About Plutonian Press

Friday, June 25, 2021

Interview: Gemma Files


Today we have an interview with Gemma Files! Gemma has been a force on the horror literature scene for around twenty years now. Almost a genre unto herself, she is a definite forerunner of the current weird horror scene and a monumentally important figure in the history of horror literature. With constant new works coming out from Gemma’s pen, she is as vital and as current now as she was with her first horror tales. One of the things I love about Gemma’s work is how self-obsessive and personal it is, whether she is writing queer westerns seething with sinister occultism, love stories that go beyond death, mysterious tales of ancient alien forces infecting our world, or stories of kinks pushed to the limits of our flesh, Gemma writes the kinds of works that only she could write, and the horror literature scene is a better place for them. 

I feel that with your collections Kissing Carrion and The Worm in Every Heart you exploded onto the field of horror fiction with an incredible new and personal voice, and are one of the true originators of what one would call modern-day weird horror. Breaking away from what a lot of more mainstream horror was doing, here was fresh work that was bizarre, erotic, confrontational, and poetic. It’s incredible the vitality and the freshness that you have maintained along your writing career!

Thank you very much! At the time, I went very quickly from the high of “oh, someone wants to publish literally all the fiction I've written thus far” to “man, it's like both those books dropped into a fucking well and disappeared, especially The Worm.” This was around 1999/2000, because I'd hooked up with the publisher at WHC 1999, which I attended because I'd won the International Horror Guild award for Best Short Fiction for “The Emperor's Old Bones”; it was a whirlwind of amazing feedback, as writer after writer I'd admired for years basically came up and told me they'd been following my career. My career. Which, at that point, broke down to me writing weird, hypersexual stories in my underwear at 2:00 AM from a tiny little no-bedroom apartment in Toronto, at least two of which I'd sold to a magazine run off on a mimeograph machine and put together with electrical tape, for the grand payment of $5.00 US. I had no idea I was even making any sort of impact at all, up 'til then. “I've been incredibly lucky,” I remember saying to my Mom, a bit later. “But was it luck, or was it work?” She asked me. I'm still not sure.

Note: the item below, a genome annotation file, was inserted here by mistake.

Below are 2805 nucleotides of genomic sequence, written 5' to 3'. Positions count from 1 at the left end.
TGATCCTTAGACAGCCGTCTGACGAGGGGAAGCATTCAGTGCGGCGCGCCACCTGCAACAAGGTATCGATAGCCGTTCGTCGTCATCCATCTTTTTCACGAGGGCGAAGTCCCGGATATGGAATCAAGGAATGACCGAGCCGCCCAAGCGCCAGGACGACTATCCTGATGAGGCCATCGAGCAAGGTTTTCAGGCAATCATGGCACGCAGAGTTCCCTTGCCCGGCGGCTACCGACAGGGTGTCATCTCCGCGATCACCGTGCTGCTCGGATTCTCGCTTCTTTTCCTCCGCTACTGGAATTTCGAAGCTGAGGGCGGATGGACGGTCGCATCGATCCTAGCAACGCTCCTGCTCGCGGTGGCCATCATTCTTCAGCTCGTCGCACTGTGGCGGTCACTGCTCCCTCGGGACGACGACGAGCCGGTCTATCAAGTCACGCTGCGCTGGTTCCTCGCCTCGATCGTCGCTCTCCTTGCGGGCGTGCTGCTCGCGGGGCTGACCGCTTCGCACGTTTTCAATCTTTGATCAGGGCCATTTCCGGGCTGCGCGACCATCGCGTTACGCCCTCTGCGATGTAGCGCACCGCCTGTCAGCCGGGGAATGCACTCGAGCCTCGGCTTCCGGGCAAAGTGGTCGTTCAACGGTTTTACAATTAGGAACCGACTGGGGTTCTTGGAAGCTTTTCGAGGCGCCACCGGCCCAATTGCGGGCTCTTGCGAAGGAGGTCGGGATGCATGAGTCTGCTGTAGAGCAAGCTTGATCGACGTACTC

You have had a new collection come out from Grimscribe Press, “ In That Endless, Our End “, and it is just a masterclass of using various tropes, genres, and styles to express a very personal voice. Why is writing horror fiction important to you and what is it that keeps you coming back to it?

I used to say that I'd started out writing SF but very quickly figured out I don't know enough about science to fake my way through a whole story, but that's not really true—my real first influences were space opera and fantasy (especially unabashed decadents like Tanith Lee, Robert Silverberg, Roger Zelazny, C.L. Moore, and Robert E. Howard). When I was in the worst part of my life, however, I finally collided with vampire fiction through the one-two punch of Dracula and 'Salem's Lot. Previously, I'd been absolutely terrified by any hint of horror, especially in terms of horror films...one of my most frightening memories involves trying to “watch” The Shining on blocked motel cable during a school trip to Nantucket, which reduced the movie to occasional flashes of blood and the soundtrack. But I'd also always been fascinated by stuff like history, mythology, archaeology, monsters, witchcraft (which I studied as a haphazard practitioner), the Fae, etc. 

With 'Salem's Lot, I suddenly saw how horror could infiltrate the present day, how it might have relevance even to my own current world of adults who got drunk and smoked too much weed, of EST and Inner Child therapy, of disco music and bell-bottoms and bullying. Then, in middle and high school, I started boosting terrible horror boom paperbacks from bookstores and eventually imprinted on people like Anne Rice, Robert R. McCammon, Skipp and Spector, and Peter Straub, whose characters had a psychological realism I recognized, and mirrored. Horror just seemed more believable than most other stuff, to me; it echoed the various observations I'd made while trying to negotiate my way through the world as an undiagnosed neuroatypical child shoved into a woman's post-puberty body, too smart for my own good, with shit impulse control and no social skills to speak of, vibrating with horny rage. It still does.